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Microorganisms: Viruses
Microorganisms: Viruses

Microorganisms: Viruses Questions

Bring on the tough stuff

1. Which of the three types of vaccines described in this unit are least likely to reactivate as an infectious virus?

2. You are replacing Dr. Strange for a day in the virus clinic. A lab technician reports that Patient X has an HIV virus titre of 1 × 108 pfu/mL in his blood. What does this result mean?

3. Patient X tells you that he has been on anti-reverse transcriptase drugs, and he is surprised that he has so much HIV in his blood. What do you think happened, and how could you prevent this occurrence from happening again?

4. Patient X took an experimental subunit vaccine against HIV and is surprised that his body hasn’t developed immunity against HIV. What are some reasons that this vaccine did not work?

5. How do you think scientists first proved that prion disease was not of virus origin?

Microorganisms: Viruses Answers

1. Live attenuated viruses are basically viable viruses that have been grown in cell culture to weaken them. Therefore, they are the most likely to mutate and become functional viruses, as seen with the Sabin vaccine. Killed viruses are dead viruses and cannot reactivate, though a possibility exists that the genome of the killed virus could recombine with an active floating pool of viruses. The least likely vaccine to reactivate as an infectious virus is the subunit vaccine because there is only one protein and not the whole virus in the vaccine preparation. Both the killed and subunit vaccines have little chance of becoming infectious viruses; however, while the subunit vaccine has a zero chance or reactivating, the killed vaccine has a slightly more-than-zero chance. Scary.

2. A virus titre is the amount of infectious virus in a given sample. A titre of 1 × 108 pfu/mL means that in every milliliter of blood, there is 1 × 108 plaque forming units, or infectious virus particles. This amount is generally a high number to have in your blood, and Patient X is probably very sick.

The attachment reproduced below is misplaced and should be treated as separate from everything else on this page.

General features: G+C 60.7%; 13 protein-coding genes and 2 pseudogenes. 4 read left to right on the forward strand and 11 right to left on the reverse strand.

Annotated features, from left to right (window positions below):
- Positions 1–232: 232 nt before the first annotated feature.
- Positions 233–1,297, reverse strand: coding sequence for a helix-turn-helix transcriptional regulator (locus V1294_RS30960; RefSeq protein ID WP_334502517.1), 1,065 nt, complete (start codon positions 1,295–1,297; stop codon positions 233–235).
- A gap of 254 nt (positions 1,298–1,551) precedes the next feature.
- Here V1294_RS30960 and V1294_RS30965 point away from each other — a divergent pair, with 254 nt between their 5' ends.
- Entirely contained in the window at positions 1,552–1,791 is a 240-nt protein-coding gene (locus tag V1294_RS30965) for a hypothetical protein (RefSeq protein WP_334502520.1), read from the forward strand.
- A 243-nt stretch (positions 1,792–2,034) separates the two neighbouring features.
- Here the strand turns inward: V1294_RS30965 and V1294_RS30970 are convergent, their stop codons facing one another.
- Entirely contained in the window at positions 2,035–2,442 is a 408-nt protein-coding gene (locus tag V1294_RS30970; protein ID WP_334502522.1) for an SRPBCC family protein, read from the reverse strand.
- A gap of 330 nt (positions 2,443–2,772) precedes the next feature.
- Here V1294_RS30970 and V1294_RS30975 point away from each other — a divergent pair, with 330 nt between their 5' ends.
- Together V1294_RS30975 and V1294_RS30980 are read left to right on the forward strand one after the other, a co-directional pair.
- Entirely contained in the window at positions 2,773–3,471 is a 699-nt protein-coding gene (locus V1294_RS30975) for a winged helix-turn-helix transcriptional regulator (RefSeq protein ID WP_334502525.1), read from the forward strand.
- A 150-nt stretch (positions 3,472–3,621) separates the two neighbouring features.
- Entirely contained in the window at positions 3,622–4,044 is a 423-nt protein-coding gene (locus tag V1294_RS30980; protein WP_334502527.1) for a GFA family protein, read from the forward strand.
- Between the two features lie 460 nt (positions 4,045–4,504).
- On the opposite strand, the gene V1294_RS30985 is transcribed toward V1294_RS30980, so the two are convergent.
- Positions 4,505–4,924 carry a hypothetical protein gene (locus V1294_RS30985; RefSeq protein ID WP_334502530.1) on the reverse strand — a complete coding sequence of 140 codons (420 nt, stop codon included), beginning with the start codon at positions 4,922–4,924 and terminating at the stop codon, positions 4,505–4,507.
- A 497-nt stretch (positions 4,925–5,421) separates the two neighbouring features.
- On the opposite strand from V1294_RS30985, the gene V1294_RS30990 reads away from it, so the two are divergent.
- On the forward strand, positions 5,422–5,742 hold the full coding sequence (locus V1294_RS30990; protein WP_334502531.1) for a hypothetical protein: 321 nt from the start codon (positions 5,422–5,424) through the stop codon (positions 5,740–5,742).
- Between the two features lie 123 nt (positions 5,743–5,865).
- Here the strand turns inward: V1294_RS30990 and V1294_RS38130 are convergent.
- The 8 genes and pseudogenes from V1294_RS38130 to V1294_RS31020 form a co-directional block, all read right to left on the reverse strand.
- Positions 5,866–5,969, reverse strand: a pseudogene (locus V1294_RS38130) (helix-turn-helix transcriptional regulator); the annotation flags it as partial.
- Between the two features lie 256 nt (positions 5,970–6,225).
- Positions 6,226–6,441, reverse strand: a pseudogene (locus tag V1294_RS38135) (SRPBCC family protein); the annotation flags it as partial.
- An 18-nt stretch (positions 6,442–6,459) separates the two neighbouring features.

3. The HIV in Patient X has mutated and become resistant to the anti-reverse transcriptase drugs. This mutation caused the virus to rapidly expand and spread. You can prescribe a combination of anti-reverse transcriptase, anti-protease, and anti-membrane fusion glycoprotein drugs to try to control the HIV infection. There is not an HIV vaccine that currently exists.

4. A subunit vaccine would not be likely to maintain immunity against HIV because HIV rapidly mutates, and whatever protein you use to generate immunity against, such as a capsid or envelope glycoprotein, will quickly be antigenically different from the administered subunit. Also, because HIV becomes latent, generating an immune response that will completely clear the virus is difficult, if not impossible.

5. The difference between prions and viruses is that prions do not have associated genetic material that they spread with. Therefore, one should be able to transmit prion disease from one animal to the next, and if you take the same infected tissue and treat it with DNAses, RNAses, and proteases that degrade DNA, RNA, and proteins, respectively, you should only see a loss of prion disease transmission upon protease treatment.

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